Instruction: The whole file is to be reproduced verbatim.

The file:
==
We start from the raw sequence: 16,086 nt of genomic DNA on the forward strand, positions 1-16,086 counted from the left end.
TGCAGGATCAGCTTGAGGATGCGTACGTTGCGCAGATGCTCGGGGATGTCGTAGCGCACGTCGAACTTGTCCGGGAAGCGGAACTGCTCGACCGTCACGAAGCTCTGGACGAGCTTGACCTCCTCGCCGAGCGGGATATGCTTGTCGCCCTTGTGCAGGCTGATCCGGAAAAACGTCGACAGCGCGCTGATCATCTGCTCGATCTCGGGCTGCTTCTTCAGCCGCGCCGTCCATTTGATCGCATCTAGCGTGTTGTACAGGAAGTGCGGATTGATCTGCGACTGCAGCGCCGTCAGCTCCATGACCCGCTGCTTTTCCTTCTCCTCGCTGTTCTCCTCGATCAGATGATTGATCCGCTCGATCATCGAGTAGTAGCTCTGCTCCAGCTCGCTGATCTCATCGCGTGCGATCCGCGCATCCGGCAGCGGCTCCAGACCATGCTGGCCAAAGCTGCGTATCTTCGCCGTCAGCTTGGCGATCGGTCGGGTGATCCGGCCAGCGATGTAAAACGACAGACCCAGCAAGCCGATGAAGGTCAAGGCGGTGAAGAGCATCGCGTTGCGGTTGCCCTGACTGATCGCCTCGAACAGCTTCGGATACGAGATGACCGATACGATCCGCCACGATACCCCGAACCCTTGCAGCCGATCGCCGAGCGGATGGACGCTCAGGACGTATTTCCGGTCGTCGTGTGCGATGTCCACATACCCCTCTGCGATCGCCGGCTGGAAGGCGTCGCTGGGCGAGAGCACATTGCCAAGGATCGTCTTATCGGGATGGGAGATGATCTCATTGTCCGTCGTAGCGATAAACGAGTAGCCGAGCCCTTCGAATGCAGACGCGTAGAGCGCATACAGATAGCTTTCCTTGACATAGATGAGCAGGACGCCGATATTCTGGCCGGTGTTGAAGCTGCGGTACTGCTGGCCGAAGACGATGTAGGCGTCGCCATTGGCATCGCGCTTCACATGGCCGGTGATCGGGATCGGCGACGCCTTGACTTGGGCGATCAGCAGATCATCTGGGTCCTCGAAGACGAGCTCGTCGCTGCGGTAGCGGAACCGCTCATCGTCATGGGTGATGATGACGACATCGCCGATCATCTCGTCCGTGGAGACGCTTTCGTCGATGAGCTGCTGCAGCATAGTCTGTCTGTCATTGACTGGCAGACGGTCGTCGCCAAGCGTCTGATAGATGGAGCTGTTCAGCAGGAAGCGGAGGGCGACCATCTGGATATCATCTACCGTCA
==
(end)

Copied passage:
We start from the raw sequence: 16,086 nt of genomic DNA on the forward strand, positions 1-16,086 counted from the left end.
TGCAGGATCAGCTTGAGGATGCGTACGTTGCGCAGATGCTCGGGGATGTCGTAGCGCACGTCGAACTTGTCCGGGAAGCGGAACTGCTCGACCGTCACGAAGCTCTGGACGAGCTTGACCTCCTCGCCGAGCGGGATATGCTTGTCGCCCTTGTGCAGGCTGATCCGGAAAAACGTCGACAGCGCGCTGATCATCTGCTCGATCTCGGGCTGCTTCTTCAGCCGCGCCGTCCATTTGATCGCATCTAGCGTGTTGTACAGGAAGTGCGGATTGATCTGCGACTGCAGCGCCGTCAGCTCCATGACCCGCTGCTTTTCCTTCTCCTCGCTGTTCTCCTCGATCAGATGATTGATCCGCTCGATCATCGAGTAGTAGCTCTGCTCCAGCTCGCTGATCTCATCGCGTGCGATCCGCGCATCCGGCAGCGGCTCCAGACCATGCTGGCCAAAGCTGCGTATCTTCGCCGTCAGCTTGGCGATCGGTCGGGTGATCCGGCCAGCGATGTAAAACGACAGACCCAGCAAGCCGATGAAGGTCAAGGCGGTGAAGAGCATCGCGTTGCGGTTGCCCTGACTGATCGCCTCGAACAGCTTCGGATACGAGATGACCGATACGATCCGCCACGATACCCCGAACCCTTGCAGCCGATCGCCGAGCGGATGGACGCTCAGGACGTATTTCCGGTCGTCGTGTGCGATGTCCACATACCCCTCTGCGATCGCCGGCTGGAAGGCGTCGCTGGGCGAGAGCACATTGCCAAGGATCGTCTTATCGGGATGGGAGATGATCTCATTGTCCGTCGTAGCGATAAACGAGTAGCCGAGCCCTTCGAATGCAGACGCGTAGAGCGCATACAGATAGCTTTCCTTGACATAGATGAGCAGGACGCCGATATTCTGGCCGGTGTTGAAGCTGCGGTACTGCTGGCCGAAGACGATGTAGGCGTCGCCATTGGCATCGCGCTTCACATGGCCGGTGATCGGGATCGGCGACGCCTTGACTTGGGCGATCAGCAGATCATCTGGGTCCTCGAAGACGAGCTCGTCGCTGCGGTAGCGGAACCGCTCATCGTCATGGGTGATGATGACGACATCGCCGATCATCTCGTCCGTGGAGACGCTTTCGTCGATGAGCTGCTGCAGCATAGTCTGTCTGTCATTGACTGGCAGACGGTCGTCGCCAAGCGTCTGATAGATGGAGCTGTTCAGCAGGAAGCGGAGGGCGACCATCTGGATATCATCTACCGTCA